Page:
By Dillon Kim, Journalism Guild Writer
After police mistook powdered milk for powdered cocaine upon searching a homeless man in Oklahoma, the man pled guilty and was sentenced to 15 years in state prison.
Unable to post the $50,000 cash bond to escape the confines of the Oklahoma City Jail, Cody Gregg, 26, falsely pled guilty to drug-trafficking charges. Gregg had faced drug charges in the past.
According to an article by Dillon Thompson on AOL.com in August, Gregg was stopped by police for an alleged traffic violation. Gregg attempted to flee on his bicycle but was caught and searched. Upon finding a “large amount of white powder substance” on Gregg, the police arrested him.
According to the incident report from the police, the arresting officer “believed [the powder] to be cocaine based on my training and experience.” Police said the white powder substance tested positive for cocaine.
A laboratory tested the white substance two months later and found that it was not cocaine. Once Gregg found out about the new test results, he attempted to withdraw his guilty plea. Gregg told the judge that the white substance was actually powdered milk he’d gotten from a local food pantry, reported The Oklahoman newspaper.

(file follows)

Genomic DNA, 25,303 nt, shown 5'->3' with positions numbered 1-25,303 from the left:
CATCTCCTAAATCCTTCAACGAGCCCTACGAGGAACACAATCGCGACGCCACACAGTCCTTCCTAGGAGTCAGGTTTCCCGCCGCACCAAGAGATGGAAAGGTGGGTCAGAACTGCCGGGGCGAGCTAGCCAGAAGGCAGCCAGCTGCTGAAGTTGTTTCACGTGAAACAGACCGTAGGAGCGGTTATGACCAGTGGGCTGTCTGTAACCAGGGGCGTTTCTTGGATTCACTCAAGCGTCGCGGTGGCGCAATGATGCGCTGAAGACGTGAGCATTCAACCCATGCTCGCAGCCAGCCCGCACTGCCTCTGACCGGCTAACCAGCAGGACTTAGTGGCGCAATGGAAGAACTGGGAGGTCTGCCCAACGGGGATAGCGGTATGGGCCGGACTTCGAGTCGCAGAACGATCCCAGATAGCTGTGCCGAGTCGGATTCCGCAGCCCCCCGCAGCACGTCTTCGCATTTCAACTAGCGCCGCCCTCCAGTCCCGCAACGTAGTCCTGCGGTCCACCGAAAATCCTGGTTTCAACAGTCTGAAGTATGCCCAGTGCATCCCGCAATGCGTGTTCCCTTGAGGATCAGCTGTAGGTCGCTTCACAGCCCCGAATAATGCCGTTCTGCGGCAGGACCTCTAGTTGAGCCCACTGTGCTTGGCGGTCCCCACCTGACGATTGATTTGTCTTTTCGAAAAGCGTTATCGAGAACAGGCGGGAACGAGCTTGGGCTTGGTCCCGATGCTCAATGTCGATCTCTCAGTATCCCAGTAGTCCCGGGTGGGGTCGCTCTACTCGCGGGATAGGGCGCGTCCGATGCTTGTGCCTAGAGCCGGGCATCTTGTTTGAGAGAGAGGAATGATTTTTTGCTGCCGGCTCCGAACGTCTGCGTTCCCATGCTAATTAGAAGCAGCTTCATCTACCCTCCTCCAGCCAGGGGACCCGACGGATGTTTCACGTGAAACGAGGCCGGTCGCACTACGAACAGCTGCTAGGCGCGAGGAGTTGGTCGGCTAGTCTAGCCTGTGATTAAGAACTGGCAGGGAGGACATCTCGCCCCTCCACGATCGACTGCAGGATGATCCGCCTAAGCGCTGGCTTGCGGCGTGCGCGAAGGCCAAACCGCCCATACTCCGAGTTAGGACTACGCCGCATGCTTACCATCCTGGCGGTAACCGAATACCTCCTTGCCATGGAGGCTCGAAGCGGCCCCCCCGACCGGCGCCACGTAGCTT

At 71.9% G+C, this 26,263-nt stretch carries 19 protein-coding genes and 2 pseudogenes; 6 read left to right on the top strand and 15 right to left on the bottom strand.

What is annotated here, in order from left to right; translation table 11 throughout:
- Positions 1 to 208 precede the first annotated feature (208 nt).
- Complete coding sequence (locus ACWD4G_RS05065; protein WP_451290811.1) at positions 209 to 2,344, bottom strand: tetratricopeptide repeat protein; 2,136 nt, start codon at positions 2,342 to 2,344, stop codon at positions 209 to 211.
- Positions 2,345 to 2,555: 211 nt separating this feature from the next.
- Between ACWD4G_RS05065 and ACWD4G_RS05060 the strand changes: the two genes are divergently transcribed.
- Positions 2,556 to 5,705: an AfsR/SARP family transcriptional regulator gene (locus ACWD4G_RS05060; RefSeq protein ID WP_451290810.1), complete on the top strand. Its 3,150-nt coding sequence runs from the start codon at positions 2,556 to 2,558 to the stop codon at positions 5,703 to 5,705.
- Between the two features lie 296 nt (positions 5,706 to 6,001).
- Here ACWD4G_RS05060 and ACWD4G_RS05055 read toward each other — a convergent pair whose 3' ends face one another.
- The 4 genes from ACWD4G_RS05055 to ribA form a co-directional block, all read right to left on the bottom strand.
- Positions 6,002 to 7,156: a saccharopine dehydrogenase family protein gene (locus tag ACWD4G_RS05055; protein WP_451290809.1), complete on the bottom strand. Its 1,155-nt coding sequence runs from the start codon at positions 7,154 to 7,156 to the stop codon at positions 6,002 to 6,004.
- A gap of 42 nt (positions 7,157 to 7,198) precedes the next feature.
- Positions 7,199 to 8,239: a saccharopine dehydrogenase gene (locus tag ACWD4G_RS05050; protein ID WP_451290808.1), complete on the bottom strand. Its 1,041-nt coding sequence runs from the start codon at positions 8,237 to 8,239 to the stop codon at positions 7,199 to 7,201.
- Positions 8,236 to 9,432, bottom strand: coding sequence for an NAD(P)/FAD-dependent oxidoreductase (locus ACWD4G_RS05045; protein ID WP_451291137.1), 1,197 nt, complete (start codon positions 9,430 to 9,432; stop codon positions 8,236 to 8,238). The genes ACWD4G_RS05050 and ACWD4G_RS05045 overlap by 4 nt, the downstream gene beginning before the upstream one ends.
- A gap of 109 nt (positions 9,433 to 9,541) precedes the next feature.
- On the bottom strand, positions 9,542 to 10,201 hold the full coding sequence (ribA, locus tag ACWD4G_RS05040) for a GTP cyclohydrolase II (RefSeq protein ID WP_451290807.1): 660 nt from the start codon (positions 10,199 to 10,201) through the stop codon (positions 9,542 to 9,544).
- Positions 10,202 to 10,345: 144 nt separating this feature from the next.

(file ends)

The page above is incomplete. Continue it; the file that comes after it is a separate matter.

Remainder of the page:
His petition ultimately was successful: all charges against Gregg were dismissed, and he was released.
Jason Lollman, a public defender in Tulsa, Okla., told NBC News that it is common for suspects in custody to falsely plead guilty to crimes they did not commit. By doing so, they can avoid local incarceration while they wait for their trials to start. Instead, they can be incarcerated in the prison system which is designed for longer-term sentences. That may have been true here. Lollman said that the Oklahoma City Jail, where Gregg was held, in is “a generally awful jail” which, according to The Oklahoman, had at least six inmate deaths this year.
“The cash bail system, posting cash bail, is a problem,” Lollman told The Oklahoman. “If they can’t afford an attorney, they’re not going to be able to post bond to get out.”
According to Lollman , he regularly talks his clients out of falsely pleading guilty. “Sometimes it’s like we, the attorneys, have more stamina than the clients do,” he told NBC News. “But that’s because we’re on the outside, and they’re in jail.”